Minot, North Dakota
Destructive flood prompts Minot to invest in floodwall to protect its water supply
In 2011 spring snowmelt poured down the Souris River into Minot, flooding thousands of homes and businesses and sending sewage into the city’s reservoir. For eight weeks, more than 100,000 people from the city and surrounding communities had to boil water to avoid contamination.
In the wake of the disaster, the city secured a $22.5 million FEMA grant to build a floodwall around the water treatment plant and to acquire water sterilization equipment. It was the region’s most expensive flood recovery project at the time, but it reduced the flood risk to the city’s critical infrastructure.
Photo by City of Minot Public Works, Houston Engineering and Ackerman-Estvold Engineers
In 2011, Minot was inundated by a 0.1-percent annual chance flood. Water rushed into the city at an estimated 27,400 cubic feet per second—five times the rate of a 1-percent annual chance flood, according to Dan Jonnason, director of the Public Works Department. Comparatively, the Souris River average flow rate in 2017 was 265 cubic feet per second.
The event flooded the city’s water treatment plant, leading to a boil order that stayed in force for eight weeks and affected over 100,000 people in the facility's service area. It was a huge financial burden on the community, as homes and businesses had to either purchase bottled water or spend hours boiling contaminated water to make it safe for consumption.
To mitigate the risks of another flood event like the one in 2011, the city built a 0.7-mile-long floodwall and levees around the water treatment plant. The city’s overall mitigation plan also involved acquiring UV sterilization equipment to supply potable water to the service area on demand. With a price tag of $30 million, it was the most expensive flood mitigation project in the region at the time, according to Justin Messner, state hazard mitigation officer at the North Dakota Department of Emergency Services.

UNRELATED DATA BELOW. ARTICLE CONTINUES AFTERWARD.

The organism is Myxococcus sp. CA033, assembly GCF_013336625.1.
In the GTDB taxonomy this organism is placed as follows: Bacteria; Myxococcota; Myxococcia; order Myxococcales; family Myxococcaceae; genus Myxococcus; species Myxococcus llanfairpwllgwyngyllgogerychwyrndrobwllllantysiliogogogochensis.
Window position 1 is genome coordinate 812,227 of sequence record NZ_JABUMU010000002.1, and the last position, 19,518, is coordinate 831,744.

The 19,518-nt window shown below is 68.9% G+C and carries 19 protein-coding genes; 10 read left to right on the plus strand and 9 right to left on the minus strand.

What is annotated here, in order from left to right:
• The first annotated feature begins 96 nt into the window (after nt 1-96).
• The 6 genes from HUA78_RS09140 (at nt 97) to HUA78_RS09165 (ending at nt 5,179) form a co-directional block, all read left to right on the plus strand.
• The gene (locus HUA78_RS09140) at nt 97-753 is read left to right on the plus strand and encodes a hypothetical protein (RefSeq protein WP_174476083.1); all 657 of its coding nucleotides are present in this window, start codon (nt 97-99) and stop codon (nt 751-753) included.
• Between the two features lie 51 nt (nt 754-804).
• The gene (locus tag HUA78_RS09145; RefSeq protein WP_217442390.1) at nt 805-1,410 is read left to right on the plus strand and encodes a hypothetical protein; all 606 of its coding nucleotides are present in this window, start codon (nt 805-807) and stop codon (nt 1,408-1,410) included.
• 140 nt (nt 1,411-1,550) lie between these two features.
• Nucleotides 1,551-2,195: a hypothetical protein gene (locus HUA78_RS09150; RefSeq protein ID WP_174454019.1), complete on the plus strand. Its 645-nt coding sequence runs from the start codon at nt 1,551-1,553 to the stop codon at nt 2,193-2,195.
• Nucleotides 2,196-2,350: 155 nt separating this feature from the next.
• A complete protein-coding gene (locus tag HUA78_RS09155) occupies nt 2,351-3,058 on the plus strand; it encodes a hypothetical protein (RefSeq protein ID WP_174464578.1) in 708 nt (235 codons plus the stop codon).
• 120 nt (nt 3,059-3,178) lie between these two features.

Benefits of mitigation
The project took several years to fund and complete
Getting approval for the $22.5 million FEMA grant took more than a year, and design and construction took four additional years. That was longer than the city had hoped, but according to Messner construction went smoothly after it began in March 2015. He attributes the efficient implementation of the project to the fact that the city had a full engineering plan in place prior to seeking final grant approval from FEMA. Messner feels that this preparation streamlined the process and helped to save on time spent managing change requests.
“Everybody supported this project, from the locals all the way up to the congressional team. [North Dakota] Senator [John] Hoeven, Senator [Heidi] Heitkamp, and Congressman [Kevin] Cramer have all been big supporters of all the floodplain projects that we've done”
Floodwall reduces the risk to Minot’s most critical piece of infrastructure from future flood events
The project was completed in early 2018, and residents are now confident that the floodwall has significantly lowered the risk that they will lose access to clean water in the future. “I know the entire service area of the Minot Water Treatment Plant, with a population over 100,000 people, was significantly impacted by the loss of clean water and would have really loved if there had been something in place ahead of time,” Messner says.
In early 2016, Minot was awarded $74.3 million from the US Department of Housing and Urban Development (HUD) in its National Disaster Resilience Competition. Minot was one of just 13 communities in the US to receive the award. The community will utilize the award funds in three key areas: reducing flood risk and increasing resilience; building affordable, resilient neighborhoods; and fostering economic resilience and diversification. The city and HUD will determine how the funds will be used.
Community uses local sales tax to help fund flood mitigation
Riverine flooding, Flash flooding